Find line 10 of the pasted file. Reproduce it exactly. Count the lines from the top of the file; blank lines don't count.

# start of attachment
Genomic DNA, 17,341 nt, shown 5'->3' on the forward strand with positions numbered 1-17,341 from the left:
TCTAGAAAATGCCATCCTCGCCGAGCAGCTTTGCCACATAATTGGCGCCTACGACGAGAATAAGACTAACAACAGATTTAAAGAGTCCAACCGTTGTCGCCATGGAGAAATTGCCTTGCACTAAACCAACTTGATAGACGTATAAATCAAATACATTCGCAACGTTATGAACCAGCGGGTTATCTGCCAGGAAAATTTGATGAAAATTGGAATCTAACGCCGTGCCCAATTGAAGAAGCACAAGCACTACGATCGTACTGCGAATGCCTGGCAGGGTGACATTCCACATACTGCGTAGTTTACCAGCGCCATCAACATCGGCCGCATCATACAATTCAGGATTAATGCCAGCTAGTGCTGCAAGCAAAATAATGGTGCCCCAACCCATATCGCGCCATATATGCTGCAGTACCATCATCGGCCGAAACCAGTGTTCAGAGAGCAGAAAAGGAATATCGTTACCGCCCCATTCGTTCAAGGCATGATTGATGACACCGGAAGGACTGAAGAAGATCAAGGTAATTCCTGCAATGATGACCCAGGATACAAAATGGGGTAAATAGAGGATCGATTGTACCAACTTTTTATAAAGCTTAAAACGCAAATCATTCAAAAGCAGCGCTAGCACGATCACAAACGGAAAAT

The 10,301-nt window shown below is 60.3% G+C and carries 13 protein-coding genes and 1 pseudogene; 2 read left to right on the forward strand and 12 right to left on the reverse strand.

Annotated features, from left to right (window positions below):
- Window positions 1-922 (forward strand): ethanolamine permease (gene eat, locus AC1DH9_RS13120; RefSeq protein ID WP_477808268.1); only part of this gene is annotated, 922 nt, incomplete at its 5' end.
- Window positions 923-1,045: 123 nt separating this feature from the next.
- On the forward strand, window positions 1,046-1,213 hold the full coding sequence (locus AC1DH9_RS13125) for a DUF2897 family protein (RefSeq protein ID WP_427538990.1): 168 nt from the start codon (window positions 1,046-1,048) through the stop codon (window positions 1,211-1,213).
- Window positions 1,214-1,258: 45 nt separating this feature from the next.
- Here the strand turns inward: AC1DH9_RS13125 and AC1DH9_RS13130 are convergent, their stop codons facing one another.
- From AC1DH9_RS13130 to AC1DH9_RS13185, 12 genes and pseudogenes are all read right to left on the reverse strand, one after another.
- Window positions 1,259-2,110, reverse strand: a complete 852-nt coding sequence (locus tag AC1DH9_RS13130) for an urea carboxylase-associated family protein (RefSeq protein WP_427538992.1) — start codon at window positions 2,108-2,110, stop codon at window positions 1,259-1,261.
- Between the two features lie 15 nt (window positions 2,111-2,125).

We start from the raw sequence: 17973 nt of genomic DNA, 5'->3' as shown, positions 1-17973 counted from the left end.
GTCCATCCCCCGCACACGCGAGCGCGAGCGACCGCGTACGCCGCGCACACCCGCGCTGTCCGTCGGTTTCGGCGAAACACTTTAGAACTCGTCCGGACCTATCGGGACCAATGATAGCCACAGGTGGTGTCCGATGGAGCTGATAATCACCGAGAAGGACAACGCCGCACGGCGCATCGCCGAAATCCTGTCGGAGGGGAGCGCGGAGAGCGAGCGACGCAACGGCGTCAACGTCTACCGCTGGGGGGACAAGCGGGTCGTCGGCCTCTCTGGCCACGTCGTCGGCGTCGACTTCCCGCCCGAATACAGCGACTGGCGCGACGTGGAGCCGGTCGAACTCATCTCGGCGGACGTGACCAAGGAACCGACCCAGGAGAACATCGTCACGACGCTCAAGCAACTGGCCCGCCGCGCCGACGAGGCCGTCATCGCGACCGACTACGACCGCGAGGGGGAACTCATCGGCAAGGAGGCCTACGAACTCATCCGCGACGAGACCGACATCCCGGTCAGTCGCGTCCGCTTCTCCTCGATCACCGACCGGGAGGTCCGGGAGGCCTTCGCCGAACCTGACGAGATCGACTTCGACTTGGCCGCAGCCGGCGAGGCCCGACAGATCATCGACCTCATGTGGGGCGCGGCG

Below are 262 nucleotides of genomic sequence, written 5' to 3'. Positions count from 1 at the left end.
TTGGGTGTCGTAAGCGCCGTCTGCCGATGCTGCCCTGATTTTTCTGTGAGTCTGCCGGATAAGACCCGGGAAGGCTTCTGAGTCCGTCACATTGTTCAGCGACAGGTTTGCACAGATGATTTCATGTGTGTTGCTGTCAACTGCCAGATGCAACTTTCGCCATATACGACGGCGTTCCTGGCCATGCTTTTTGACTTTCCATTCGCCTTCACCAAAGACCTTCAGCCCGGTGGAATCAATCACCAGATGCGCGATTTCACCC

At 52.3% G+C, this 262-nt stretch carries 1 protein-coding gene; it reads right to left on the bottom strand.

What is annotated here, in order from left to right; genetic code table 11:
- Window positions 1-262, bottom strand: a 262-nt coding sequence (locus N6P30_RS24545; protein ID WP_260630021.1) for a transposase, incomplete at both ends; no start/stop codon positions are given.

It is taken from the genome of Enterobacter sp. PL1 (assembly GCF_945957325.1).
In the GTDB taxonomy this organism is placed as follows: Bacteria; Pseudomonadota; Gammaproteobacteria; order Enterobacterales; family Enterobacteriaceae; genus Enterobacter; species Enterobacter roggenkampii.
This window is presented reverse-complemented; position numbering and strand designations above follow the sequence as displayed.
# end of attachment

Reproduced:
- From AC1DH9_RS13130 to AC1DH9_RS13185, 12 genes and pseudogenes are all read right to left on the reverse strand, one after another.